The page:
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Awana Notaciones
Calidad cuándo Funciona: 2.0
Consistencia de Olas: 3.0
Dificultad: 1.0
Gente al Agua: 4.0

Overall: 2.8

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Surf Report Feed

Estadísticas de Olas para Awana, Primavera: Olas con Vientos Ligeros o Terrales

The rose diagram shows only the swells directed at Awana that coincided with light winds or offshore conditions through a typical southern hemisphere spring and is based upon 7252 predictions, one every 3 hours. The direction of the spokes show where quality surf generating swell comes from. Five colours represent increasing wave sizes. Very small swells of less than 0.5m (1.5 feet) high are shown in blue. Green and yellow represent increasing swell sizes and red represents the largest swells, greater than >3m (>10ft). In either graph, the area of any colour is proportional to how frequently that size swell was forecast.

The diagram suggests that the most common swell direction, shown by the largest spokes, was NE, whereas the the most common wind blows from the W. The chart at the bottom shows the same thing but without direction information. For example, swells larger than 1.5 feet (0.5m) coincided with good wind conditions 11% of the time, equivalent to 10 days. Open sea swells exceeding >3m (>10ft) are unlikely to occur in a normal southern hemisphere spring but 3% of the time we expect swell in the range 2-3m (6.5-10ft) 3%, equivalent to (3 days). Taking into account the fraction of these swells that coincided with predicted offshore winds, and given the fact that Awana is slightly protected from open water swells, we think that that clean surf can be found at Awana about 11% of the time and that surf is messed up by onshore wind 21% of the time. This is means that we expect 29 days with waves in a typical southern hemisphere spring, of which 10 days should be surfable.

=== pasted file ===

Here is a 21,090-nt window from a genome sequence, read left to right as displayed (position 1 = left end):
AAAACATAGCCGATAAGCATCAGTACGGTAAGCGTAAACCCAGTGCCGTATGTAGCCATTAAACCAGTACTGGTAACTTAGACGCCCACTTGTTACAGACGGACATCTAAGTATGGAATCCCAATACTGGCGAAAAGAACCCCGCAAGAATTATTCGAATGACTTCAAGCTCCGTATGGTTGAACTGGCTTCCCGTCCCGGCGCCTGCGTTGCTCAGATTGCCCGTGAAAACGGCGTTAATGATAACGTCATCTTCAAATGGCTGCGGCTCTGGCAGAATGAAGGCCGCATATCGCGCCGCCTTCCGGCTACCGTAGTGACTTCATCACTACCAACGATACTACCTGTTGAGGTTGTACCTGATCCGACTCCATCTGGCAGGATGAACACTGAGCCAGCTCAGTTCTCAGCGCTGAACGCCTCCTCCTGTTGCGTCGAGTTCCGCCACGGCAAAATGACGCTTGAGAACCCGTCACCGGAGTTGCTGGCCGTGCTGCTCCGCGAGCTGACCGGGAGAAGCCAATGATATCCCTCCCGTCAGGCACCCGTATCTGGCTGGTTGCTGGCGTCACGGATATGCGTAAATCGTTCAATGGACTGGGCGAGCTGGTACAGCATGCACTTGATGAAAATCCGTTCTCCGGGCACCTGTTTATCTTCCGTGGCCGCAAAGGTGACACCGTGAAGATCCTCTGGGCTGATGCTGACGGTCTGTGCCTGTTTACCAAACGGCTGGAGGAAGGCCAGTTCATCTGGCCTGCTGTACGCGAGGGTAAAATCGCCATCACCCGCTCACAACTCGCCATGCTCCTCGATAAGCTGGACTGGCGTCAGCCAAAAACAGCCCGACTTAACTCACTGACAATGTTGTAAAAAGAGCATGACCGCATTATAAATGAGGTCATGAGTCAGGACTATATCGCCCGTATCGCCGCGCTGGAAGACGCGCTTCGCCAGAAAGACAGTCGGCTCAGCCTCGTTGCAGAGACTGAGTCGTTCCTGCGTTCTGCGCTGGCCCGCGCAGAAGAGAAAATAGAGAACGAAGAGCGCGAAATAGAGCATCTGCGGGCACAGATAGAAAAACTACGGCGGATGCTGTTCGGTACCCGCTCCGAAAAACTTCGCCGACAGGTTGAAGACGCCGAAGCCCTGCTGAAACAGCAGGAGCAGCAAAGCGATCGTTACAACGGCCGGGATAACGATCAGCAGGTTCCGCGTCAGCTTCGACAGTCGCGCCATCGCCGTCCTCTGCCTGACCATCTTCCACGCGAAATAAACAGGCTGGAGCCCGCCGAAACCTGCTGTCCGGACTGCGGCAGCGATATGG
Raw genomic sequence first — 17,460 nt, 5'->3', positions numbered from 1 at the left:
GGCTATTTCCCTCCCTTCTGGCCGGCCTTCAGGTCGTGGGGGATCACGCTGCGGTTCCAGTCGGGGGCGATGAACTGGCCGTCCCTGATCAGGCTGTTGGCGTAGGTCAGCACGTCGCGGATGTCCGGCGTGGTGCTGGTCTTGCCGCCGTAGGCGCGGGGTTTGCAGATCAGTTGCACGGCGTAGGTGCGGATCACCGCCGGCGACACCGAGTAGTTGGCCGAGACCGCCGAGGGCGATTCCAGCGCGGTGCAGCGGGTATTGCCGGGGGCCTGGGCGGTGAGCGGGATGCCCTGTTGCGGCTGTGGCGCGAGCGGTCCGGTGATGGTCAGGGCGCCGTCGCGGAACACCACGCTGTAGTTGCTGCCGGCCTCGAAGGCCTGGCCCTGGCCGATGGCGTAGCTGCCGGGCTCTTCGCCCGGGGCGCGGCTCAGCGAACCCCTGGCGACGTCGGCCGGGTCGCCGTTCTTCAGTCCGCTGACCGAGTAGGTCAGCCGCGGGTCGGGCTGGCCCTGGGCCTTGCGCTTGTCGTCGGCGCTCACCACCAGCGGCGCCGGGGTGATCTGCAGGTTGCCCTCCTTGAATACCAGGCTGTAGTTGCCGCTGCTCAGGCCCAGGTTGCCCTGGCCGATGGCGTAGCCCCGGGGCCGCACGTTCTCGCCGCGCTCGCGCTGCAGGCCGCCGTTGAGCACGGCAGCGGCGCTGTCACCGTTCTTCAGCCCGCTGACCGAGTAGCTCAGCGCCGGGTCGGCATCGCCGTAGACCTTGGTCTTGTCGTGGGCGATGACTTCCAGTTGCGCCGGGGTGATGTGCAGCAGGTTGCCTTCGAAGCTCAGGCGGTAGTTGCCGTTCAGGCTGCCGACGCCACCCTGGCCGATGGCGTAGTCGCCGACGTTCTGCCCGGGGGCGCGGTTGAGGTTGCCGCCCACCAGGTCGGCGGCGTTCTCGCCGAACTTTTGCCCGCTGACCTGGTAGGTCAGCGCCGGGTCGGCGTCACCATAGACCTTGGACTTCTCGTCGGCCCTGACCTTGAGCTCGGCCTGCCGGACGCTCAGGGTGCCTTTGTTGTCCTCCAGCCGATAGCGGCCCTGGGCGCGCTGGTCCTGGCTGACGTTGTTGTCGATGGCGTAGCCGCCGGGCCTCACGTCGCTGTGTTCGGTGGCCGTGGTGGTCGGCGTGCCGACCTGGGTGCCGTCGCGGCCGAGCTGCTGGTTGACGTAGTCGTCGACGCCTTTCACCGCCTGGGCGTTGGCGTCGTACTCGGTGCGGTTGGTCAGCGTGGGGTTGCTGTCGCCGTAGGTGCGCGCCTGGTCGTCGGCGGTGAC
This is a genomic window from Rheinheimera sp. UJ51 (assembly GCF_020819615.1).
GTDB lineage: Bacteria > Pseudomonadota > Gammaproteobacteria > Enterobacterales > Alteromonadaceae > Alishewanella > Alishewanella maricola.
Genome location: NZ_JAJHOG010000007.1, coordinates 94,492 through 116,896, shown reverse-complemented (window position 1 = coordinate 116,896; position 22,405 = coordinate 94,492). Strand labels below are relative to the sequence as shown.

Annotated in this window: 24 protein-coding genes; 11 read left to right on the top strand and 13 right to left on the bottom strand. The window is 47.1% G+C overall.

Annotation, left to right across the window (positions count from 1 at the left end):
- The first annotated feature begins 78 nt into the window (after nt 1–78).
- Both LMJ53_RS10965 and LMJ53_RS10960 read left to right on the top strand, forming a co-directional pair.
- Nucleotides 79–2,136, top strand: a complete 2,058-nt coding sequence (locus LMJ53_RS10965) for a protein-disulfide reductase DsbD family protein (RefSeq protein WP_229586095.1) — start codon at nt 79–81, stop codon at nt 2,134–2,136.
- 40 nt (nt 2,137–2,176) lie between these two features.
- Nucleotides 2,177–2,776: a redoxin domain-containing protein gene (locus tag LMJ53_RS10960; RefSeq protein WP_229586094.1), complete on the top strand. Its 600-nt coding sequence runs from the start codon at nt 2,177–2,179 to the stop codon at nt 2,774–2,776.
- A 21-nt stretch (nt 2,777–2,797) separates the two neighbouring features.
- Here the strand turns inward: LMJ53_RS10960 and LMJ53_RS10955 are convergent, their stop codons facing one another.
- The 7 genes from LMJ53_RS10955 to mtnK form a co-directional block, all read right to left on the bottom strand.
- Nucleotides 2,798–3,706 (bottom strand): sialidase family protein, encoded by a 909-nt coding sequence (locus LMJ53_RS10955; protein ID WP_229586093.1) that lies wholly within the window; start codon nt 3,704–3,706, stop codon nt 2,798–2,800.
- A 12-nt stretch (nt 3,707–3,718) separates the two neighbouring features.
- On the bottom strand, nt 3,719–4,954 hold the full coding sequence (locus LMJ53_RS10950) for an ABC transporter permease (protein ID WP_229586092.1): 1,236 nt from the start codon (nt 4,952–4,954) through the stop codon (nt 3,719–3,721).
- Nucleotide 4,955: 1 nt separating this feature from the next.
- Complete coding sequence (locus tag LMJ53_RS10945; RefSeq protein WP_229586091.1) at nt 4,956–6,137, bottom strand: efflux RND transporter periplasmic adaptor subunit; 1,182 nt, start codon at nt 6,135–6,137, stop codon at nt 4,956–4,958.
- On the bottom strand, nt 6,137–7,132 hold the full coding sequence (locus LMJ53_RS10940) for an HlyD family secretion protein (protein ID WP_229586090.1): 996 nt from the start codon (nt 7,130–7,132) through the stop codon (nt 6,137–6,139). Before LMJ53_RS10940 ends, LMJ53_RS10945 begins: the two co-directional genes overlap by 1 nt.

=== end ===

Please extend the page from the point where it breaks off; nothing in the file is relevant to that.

IMPORTANT: Beta version feature! Swell heights are open water values from NWW3. There is no attempt to model near-shore effects. Coastal wave heights will generally be less, especially if the break does not have unobstructed exposure to the open ocean.